Have you ever had ART done? I did on Saturday morning by an awesome chiropractor who isn't remotely near me so I can't even go back regularly. Adding to the awesome, he even direct billed my insurance company so I don't have to save the paperwork and submit on my own - which I rarely do. I left his office feeling amazing.
You see, I have a desk job and had bad posture for about 15 years of that job. It resulted in a twisted pelvis and a functional leg length difference. These things weren't really a problem until I decided to start running. Any kind of imbalance in your lower body will cause problems when you run and, as you can imagine, this particular imbalance can be rather harmful.
That afternoon, we decided to walk down to the frozen yogurt shop. It's not a particularly far walk, but the icy sidewalks this time of year can make it somewhat hazardous. And in an unexpected twist, I actually slipped on the ice and landed hard on my hip and elbow.
I'm quite certain this undid any good the ART did for me that morning. The good news was my yogurt landed right side up so all was not lost. I didn't even lose an almond or a piece of pineapple.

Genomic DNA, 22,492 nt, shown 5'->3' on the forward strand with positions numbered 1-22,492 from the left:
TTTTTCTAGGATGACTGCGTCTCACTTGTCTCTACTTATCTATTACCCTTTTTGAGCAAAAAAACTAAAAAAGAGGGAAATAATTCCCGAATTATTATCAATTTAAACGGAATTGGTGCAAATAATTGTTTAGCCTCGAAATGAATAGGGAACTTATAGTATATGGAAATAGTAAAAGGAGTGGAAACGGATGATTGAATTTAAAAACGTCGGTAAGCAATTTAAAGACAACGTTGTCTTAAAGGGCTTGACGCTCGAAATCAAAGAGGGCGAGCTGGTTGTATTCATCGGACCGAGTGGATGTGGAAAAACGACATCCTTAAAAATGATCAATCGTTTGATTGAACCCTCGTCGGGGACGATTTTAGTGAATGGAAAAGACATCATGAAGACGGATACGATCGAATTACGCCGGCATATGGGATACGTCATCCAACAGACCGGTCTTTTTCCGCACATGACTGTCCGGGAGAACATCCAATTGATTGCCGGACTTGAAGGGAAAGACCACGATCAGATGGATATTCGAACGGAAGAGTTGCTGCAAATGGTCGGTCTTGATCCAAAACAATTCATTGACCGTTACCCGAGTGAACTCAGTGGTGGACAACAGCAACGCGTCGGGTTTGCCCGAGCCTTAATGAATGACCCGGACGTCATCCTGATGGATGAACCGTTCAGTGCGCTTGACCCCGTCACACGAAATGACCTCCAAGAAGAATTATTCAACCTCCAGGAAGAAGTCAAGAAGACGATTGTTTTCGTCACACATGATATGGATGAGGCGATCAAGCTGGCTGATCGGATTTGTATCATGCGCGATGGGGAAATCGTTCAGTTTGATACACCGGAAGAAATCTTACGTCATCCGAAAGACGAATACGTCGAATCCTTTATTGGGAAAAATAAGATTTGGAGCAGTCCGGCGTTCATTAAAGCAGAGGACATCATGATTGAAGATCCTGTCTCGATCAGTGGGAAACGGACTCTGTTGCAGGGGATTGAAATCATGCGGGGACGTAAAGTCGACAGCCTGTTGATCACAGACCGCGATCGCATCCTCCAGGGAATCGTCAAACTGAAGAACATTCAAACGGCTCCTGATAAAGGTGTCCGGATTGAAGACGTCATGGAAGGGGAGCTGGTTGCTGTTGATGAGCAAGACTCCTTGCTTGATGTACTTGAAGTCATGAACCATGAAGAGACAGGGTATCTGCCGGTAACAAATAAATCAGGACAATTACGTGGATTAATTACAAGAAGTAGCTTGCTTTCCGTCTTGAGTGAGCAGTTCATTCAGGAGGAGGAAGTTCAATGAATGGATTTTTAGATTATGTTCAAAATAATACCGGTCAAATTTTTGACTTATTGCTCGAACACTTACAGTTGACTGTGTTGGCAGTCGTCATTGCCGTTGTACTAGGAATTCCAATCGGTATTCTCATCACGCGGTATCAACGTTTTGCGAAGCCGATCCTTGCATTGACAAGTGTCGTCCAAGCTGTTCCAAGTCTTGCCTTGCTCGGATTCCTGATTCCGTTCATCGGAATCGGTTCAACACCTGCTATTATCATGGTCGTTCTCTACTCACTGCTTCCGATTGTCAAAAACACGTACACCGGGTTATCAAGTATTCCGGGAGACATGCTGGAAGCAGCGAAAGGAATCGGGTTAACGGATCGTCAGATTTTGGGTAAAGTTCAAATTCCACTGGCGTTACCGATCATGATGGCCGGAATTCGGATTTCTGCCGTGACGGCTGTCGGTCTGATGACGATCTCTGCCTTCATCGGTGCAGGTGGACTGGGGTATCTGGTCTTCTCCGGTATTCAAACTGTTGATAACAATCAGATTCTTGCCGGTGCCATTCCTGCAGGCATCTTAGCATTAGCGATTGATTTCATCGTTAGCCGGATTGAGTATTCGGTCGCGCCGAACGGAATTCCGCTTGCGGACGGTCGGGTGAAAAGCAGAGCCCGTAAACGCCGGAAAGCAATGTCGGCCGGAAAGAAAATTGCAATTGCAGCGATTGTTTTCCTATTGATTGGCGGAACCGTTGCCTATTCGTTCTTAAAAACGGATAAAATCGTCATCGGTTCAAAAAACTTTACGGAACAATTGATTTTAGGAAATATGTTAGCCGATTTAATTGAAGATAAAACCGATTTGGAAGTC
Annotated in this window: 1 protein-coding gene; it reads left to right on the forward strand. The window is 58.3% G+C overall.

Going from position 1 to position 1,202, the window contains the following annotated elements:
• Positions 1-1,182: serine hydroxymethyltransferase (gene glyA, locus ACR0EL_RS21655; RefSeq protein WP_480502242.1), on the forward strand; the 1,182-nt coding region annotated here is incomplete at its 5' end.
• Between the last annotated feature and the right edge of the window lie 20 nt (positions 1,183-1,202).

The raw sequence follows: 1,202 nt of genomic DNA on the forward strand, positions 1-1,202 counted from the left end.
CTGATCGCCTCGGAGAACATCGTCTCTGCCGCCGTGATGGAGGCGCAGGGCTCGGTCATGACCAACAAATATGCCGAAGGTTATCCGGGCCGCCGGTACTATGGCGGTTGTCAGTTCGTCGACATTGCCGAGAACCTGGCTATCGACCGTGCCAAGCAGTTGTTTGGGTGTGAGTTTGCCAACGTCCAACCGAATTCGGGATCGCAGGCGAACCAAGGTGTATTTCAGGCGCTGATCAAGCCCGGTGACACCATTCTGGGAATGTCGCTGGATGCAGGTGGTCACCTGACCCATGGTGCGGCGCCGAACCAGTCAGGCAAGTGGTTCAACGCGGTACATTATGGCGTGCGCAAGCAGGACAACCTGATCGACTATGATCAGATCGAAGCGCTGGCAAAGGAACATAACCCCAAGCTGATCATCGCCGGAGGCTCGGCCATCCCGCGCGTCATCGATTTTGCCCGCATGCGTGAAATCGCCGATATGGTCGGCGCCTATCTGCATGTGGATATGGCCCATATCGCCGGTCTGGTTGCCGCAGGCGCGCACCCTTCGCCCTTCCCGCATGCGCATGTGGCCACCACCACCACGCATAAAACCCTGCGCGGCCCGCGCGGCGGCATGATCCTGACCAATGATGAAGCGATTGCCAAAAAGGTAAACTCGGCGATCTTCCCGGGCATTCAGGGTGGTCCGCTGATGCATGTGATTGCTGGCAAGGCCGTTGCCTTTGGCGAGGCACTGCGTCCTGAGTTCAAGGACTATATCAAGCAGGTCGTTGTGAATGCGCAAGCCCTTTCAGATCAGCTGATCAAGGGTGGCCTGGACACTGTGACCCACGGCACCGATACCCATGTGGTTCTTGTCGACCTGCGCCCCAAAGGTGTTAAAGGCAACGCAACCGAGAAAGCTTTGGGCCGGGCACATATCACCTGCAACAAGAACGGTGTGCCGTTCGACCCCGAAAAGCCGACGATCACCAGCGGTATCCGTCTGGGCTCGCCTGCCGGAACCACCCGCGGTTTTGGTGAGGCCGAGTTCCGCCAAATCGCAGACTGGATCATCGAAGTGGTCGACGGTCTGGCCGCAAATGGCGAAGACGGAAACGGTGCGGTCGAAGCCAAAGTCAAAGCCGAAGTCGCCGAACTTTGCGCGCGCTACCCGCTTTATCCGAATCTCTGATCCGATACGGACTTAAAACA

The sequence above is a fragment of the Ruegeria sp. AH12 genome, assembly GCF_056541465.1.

I did, however end up with some pretty good bruising and a need for some rest based on yesterday's run.
And that's the hard part for me. I'm actually kind of angry at the homeowner who couldn't be bothered to even salt or sand his icy sidewalk. Because as a runner, I don't like to rest. From what I've seen in some online groups, this is pretty common among runners.
When we rest, we feel we aren't making progress. Our mileage isn't increasing. Our speed isn't increasing. And we lose that wonderful feeling we get when we run - even if it is just some twisted sense of accomplishment after finishing a particularly difficult and painful run.
Which I felt on Sunday morning after walking and running my way through 2.5 miles on the treadmill with tight calves and a wonky stride and more anger than is really warranted toward a homeowner who couldn't be bothered to deal with the ice problem caused by the snow problem he ignored earlier in the season.
But the reality is that the fall is just helping me realize that my body was already calling for a rest. It started in Vegas and I blamed it on all of the walking, but I started getting a shooting numbness into my left heel when walking up/down stairs, but at no other time. Back in the gym, that continued into my running and the first ten to fifteen minutes had that shooting numbness (tingling?) at every step.
It probably had been resolved by the ART, but falling on that hip undid the good he did and it's questionable whether or not it would've been effective beyond a run or two.
Continuing to run is clearly not the answer. I'll take a couple of days of active rest, although what the "active" part of that entails I don't know yet. I'll see if I can get in for a massage or some more ART.
And in the meantime, I'm going to be frustrated and upset by my lack of running. I'll be sad that my mileage for the week is low and I'll be bummed when I fall in my Fitbit group standings (I WAS IN SECOND PLACE BEFORE THIS!)
Who knew that resting could feel this awful even when I know it's something I need to do?